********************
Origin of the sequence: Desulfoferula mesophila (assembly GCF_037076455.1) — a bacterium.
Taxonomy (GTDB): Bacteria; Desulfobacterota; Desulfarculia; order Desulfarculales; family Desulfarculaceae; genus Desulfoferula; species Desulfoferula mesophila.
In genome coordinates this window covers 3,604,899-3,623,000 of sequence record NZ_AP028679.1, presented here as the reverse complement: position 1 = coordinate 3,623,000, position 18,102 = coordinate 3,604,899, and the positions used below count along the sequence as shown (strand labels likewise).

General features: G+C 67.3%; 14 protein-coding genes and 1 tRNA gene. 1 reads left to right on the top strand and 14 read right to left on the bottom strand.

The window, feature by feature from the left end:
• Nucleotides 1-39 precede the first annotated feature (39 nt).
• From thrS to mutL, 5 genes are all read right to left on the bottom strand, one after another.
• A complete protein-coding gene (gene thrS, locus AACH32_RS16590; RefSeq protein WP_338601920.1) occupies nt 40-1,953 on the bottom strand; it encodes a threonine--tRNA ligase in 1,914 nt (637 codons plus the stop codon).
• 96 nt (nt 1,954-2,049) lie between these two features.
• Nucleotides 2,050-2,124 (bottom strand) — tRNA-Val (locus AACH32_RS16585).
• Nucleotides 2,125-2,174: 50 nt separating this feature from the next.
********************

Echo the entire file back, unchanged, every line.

Origin of the sequence: Desulfoferula mesophila (assembly GCF_037076455.1) — a bacterium.
Taxonomy (GTDB): Bacteria; Desulfobacterota; Desulfarculia; order Desulfarculales; family Desulfarculaceae; genus Desulfoferula; species Desulfoferula mesophila.
In genome coordinates this window covers 3,604,899-3,623,000 of sequence record NZ_AP028679.1, presented here as the reverse complement: position 1 = coordinate 3,623,000, position 18,102 = coordinate 3,604,899, and the positions used below count along the sequence as shown (strand labels likewise).

General features: G+C 67.3%; 14 protein-coding genes and 1 tRNA gene. 1 reads left to right on the top strand and 14 read right to left on the bottom strand.

The window, feature by feature from the left end:
• Nucleotides 1-39 precede the first annotated feature (39 nt).
• From thrS to mutL, 5 genes are all read right to left on the bottom strand, one after another.
• A complete protein-coding gene (gene thrS, locus AACH32_RS16590; RefSeq protein WP_338601920.1) occupies nt 40-1,953 on the bottom strand; it encodes a threonine--tRNA ligase in 1,914 nt (637 codons plus the stop codon).
• 96 nt (nt 1,954-2,049) lie between these two features.
• Nucleotides 2,050-2,124 (bottom strand) — tRNA-Val (locus AACH32_RS16585).
• Nucleotides 2,125-2,174: 50 nt separating this feature from the next.